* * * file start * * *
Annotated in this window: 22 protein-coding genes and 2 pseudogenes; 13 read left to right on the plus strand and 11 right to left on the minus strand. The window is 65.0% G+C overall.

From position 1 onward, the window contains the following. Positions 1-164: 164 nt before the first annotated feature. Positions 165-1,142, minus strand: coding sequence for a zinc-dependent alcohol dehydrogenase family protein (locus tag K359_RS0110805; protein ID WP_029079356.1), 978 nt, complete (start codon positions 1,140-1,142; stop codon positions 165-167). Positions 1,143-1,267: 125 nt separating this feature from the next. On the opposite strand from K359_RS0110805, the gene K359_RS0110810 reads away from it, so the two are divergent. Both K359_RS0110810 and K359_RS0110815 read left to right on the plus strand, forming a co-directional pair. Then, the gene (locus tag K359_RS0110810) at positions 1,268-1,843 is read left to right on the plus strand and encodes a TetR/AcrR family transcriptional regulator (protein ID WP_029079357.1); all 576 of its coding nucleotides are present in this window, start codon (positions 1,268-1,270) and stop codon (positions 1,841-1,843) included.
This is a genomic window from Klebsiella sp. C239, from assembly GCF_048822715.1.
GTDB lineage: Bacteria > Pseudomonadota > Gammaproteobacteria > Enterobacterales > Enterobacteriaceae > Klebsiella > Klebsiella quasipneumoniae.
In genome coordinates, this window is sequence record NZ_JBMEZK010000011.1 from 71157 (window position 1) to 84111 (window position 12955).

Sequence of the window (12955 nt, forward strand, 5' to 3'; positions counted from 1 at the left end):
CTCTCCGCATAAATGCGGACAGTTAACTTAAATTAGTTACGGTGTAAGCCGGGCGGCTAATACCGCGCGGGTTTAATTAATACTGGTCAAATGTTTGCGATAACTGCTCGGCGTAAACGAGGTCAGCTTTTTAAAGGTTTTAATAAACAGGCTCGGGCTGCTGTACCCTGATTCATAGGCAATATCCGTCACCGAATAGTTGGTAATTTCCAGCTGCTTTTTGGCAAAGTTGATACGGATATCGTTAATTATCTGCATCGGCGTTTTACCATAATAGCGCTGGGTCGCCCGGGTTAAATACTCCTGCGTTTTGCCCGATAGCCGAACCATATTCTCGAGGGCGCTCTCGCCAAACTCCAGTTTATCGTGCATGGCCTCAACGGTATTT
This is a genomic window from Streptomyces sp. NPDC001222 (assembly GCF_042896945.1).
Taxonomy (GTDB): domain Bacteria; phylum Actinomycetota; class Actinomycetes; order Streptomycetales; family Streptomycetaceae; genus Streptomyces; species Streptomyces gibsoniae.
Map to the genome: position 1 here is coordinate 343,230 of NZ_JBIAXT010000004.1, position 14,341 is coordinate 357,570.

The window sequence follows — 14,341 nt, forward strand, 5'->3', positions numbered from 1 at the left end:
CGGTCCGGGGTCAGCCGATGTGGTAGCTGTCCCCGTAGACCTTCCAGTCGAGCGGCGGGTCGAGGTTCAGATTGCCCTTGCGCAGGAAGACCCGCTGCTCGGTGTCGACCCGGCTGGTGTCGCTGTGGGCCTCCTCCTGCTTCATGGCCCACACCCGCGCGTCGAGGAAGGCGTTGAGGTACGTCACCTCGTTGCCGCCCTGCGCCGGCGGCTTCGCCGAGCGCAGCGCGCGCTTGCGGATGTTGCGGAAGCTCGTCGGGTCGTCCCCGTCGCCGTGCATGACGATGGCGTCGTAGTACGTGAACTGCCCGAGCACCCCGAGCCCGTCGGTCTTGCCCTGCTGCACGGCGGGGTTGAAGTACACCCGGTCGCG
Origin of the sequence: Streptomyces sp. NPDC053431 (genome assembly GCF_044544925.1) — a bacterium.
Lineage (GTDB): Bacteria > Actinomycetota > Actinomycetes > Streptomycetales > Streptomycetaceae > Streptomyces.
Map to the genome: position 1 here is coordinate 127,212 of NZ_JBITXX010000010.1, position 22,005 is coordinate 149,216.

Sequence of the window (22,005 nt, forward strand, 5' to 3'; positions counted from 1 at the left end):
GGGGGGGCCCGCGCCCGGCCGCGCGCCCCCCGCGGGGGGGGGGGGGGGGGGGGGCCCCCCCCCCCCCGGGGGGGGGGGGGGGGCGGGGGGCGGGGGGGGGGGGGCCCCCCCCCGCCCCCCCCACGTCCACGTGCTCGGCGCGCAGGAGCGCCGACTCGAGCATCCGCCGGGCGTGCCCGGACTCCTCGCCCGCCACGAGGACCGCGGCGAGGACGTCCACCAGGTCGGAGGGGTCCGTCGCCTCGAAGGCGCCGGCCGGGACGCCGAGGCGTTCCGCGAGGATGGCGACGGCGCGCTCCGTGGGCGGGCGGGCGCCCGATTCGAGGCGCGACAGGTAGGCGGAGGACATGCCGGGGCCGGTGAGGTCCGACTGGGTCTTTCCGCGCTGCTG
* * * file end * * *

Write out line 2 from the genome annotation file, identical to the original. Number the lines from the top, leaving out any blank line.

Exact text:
From position 1 onward, the window contains the following. Positions 1-164: 164 nt before the first annotated feature. Positions 165-1,142, minus strand: coding sequence for a zinc-dependent alcohol dehydrogenase family protein (locus tag K359_RS0110805; protein ID WP_029079356.1), 978 nt, complete (start codon positions 1,140-1,142; stop codon positions 165-167). Positions 1,143-1,267: 125 nt separating this feature from the next. On the opposite strand from K359_RS0110805, the gene K359_RS0110810 reads away from it, so the two are divergent. Both K359_RS0110810 and K359_RS0110815 read left to right on the plus strand, forming a co-directional pair. Then, the gene (locus tag K359_RS0110810) at positions 1,268-1,843 is read left to right on the plus strand and encodes a TetR/AcrR family transcriptional regulator (protein ID WP_029079357.1); all 576 of its coding nucleotides are present in this window, start codon (positions 1,268-1,270) and stop codon (positions 1,841-1,843) included.